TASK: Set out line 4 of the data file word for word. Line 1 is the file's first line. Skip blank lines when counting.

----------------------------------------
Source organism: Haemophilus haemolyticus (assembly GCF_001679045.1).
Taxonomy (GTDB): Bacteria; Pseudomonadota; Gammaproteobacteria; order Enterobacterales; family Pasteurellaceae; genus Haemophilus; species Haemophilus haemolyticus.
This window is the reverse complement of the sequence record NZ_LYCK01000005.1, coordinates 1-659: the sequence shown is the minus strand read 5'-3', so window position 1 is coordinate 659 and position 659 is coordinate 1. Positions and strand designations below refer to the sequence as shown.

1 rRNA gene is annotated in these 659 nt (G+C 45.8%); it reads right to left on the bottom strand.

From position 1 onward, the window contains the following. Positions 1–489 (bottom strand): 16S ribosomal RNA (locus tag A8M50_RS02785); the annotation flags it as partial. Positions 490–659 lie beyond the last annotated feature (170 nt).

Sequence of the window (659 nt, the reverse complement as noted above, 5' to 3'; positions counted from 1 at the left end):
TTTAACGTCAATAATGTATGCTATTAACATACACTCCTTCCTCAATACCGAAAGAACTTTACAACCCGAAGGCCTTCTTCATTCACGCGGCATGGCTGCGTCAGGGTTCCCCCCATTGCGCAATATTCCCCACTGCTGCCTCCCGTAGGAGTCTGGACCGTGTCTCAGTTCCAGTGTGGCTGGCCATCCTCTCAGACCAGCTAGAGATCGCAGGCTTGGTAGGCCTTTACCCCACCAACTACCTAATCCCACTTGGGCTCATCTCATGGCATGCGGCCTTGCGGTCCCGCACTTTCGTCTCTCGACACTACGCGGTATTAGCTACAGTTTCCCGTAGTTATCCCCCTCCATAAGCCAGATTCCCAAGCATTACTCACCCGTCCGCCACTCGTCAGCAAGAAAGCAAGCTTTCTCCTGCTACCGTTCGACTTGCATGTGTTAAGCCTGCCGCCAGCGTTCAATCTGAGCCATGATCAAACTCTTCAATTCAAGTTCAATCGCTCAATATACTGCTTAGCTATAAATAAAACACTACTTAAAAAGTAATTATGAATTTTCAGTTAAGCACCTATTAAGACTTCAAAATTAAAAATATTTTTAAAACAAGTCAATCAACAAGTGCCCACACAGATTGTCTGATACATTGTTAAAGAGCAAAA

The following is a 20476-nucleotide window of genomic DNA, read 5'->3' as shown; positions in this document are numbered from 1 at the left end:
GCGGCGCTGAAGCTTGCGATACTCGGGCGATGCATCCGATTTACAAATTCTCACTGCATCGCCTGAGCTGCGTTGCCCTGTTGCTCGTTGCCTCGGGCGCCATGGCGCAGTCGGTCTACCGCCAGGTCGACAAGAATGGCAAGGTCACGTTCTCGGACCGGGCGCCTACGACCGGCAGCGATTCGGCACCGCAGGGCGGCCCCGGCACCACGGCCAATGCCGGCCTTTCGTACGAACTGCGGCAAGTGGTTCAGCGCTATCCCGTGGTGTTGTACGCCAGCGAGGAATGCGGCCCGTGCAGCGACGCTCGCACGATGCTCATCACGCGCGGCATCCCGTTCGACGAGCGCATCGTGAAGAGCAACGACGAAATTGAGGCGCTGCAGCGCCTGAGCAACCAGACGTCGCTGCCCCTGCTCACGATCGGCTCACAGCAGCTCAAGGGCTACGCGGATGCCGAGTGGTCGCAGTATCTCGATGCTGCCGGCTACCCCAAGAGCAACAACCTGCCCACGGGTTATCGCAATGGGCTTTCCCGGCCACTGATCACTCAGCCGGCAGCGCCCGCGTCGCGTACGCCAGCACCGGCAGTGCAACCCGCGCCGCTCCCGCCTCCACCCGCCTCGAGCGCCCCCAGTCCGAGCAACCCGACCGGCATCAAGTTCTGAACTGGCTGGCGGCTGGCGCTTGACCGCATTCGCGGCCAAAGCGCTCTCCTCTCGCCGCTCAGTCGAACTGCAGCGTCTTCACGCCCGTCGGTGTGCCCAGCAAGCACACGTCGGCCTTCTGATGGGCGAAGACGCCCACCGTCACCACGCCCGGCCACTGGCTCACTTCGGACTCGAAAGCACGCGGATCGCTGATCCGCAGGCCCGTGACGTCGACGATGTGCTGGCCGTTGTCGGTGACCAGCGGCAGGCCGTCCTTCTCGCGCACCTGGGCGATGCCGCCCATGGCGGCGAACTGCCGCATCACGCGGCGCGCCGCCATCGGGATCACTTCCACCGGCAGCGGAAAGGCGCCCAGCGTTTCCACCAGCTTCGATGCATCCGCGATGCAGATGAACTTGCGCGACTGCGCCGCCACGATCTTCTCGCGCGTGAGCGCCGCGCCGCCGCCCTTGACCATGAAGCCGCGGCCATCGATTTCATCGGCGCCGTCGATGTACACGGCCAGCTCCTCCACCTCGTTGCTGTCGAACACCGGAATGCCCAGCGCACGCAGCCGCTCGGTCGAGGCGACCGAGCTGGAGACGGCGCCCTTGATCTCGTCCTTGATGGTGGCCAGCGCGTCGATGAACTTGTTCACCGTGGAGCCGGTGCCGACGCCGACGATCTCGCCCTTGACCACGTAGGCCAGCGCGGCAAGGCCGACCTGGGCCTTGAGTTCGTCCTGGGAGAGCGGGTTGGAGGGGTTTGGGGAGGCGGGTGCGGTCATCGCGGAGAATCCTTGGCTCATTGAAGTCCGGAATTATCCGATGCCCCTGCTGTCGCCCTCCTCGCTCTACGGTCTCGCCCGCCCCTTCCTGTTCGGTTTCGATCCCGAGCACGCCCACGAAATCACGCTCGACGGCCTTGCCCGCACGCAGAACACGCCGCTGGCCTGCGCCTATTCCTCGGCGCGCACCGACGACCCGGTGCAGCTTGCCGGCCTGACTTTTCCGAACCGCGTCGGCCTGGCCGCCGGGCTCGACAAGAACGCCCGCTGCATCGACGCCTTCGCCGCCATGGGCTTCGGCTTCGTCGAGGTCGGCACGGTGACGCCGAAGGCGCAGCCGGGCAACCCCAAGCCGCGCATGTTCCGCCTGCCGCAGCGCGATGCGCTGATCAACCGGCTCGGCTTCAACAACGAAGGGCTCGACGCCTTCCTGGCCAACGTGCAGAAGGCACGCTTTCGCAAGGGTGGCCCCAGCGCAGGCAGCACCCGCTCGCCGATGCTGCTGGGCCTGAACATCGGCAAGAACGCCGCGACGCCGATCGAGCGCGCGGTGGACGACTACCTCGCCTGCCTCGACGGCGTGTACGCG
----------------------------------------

1 rRNA gene is annotated in these 659 nt (G+C 45.8%); it reads right to left on the bottom strand.